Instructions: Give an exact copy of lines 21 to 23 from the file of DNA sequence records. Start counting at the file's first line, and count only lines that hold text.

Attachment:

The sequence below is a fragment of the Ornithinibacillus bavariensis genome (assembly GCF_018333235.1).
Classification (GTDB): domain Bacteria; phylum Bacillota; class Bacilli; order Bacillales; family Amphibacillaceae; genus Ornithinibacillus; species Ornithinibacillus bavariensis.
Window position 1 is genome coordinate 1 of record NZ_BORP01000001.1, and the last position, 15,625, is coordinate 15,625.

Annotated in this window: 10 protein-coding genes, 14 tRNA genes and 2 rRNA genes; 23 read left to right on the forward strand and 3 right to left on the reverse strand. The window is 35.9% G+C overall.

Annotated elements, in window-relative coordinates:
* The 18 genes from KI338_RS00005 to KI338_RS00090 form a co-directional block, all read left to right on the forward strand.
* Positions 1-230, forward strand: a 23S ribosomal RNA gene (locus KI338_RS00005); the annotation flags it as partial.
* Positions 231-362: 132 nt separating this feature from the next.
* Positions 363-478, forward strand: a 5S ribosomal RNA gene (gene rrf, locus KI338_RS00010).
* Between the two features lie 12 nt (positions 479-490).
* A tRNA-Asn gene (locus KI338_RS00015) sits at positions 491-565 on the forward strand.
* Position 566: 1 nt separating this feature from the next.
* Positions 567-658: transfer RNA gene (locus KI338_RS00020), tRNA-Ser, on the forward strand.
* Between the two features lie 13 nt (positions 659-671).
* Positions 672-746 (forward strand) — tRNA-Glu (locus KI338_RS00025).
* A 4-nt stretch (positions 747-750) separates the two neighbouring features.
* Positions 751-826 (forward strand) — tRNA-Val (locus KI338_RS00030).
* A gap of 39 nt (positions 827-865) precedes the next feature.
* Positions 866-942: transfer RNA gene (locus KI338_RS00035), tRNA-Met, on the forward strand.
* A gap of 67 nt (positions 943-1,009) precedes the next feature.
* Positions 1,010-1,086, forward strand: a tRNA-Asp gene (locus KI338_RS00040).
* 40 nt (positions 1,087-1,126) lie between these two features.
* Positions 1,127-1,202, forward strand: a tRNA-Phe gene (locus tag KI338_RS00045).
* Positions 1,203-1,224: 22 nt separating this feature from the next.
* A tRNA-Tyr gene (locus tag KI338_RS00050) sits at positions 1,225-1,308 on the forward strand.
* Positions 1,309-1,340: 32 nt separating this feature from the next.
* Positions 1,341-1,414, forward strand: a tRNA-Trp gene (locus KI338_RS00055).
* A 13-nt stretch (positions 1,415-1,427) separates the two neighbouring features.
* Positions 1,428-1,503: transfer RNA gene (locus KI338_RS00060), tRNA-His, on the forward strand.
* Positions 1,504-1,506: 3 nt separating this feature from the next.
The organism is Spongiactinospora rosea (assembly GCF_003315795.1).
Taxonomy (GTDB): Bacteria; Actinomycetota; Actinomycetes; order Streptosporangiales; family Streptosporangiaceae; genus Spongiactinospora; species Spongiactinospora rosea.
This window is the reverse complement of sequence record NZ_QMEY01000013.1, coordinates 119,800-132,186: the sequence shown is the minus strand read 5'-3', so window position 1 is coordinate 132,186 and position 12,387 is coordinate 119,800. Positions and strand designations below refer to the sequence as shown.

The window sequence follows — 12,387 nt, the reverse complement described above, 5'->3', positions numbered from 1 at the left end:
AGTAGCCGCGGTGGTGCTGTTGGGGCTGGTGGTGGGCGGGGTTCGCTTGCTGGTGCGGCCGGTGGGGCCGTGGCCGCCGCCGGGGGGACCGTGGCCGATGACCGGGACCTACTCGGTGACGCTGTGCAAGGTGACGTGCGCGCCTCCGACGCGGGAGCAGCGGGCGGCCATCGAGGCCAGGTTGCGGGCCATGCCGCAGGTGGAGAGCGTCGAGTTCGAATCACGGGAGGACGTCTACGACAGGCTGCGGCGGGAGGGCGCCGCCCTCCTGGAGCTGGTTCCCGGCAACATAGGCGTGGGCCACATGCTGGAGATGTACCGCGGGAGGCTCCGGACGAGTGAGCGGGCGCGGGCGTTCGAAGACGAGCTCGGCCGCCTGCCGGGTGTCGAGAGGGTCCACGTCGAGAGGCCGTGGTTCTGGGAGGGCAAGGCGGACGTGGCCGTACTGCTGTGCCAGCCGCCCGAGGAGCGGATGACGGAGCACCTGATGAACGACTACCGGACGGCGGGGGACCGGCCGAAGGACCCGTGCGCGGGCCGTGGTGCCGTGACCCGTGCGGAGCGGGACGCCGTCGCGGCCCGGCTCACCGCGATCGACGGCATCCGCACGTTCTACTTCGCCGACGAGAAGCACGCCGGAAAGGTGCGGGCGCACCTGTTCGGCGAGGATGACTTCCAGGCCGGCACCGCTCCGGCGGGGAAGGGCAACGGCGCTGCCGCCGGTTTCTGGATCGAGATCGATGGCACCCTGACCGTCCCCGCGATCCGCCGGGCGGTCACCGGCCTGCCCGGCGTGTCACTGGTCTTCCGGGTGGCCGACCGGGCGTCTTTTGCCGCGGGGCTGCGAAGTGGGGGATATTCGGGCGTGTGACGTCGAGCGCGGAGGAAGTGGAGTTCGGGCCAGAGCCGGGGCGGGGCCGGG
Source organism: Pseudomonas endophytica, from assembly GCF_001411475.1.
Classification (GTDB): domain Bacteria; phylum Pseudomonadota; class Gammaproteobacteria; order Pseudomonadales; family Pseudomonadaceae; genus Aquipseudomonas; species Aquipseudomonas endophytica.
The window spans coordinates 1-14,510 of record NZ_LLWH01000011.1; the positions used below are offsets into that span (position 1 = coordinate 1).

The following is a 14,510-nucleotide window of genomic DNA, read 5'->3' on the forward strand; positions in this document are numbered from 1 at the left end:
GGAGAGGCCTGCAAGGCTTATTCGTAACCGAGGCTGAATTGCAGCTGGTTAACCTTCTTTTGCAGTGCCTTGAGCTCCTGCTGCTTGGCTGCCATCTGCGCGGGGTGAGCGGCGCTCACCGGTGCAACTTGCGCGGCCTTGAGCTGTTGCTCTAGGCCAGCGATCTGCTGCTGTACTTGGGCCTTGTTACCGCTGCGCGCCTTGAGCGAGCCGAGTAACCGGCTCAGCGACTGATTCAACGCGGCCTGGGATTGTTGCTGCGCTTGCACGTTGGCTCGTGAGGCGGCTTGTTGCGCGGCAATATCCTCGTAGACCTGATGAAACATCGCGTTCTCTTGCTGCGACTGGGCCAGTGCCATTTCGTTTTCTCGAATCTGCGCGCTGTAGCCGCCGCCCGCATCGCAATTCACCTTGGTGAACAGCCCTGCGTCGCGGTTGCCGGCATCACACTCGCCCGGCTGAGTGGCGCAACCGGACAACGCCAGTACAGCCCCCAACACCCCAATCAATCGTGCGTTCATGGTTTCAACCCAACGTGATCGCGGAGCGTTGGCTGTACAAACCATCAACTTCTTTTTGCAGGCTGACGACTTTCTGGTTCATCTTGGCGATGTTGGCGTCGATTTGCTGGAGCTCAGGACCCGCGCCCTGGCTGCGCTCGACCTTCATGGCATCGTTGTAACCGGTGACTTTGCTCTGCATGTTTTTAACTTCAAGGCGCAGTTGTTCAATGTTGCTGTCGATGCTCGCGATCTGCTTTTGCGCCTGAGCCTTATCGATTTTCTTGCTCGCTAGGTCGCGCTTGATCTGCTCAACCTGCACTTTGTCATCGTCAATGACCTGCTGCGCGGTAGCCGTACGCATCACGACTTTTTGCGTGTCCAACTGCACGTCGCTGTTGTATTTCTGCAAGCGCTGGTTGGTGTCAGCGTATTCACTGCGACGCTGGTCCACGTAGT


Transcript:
* Positions 1,010-1,086, forward strand: a tRNA-Asp gene (locus KI338_RS00040).
* 40 nt (positions 1,087-1,126) lie between these two features.
* Positions 1,127-1,202, forward strand: a tRNA-Phe gene (locus tag KI338_RS00045).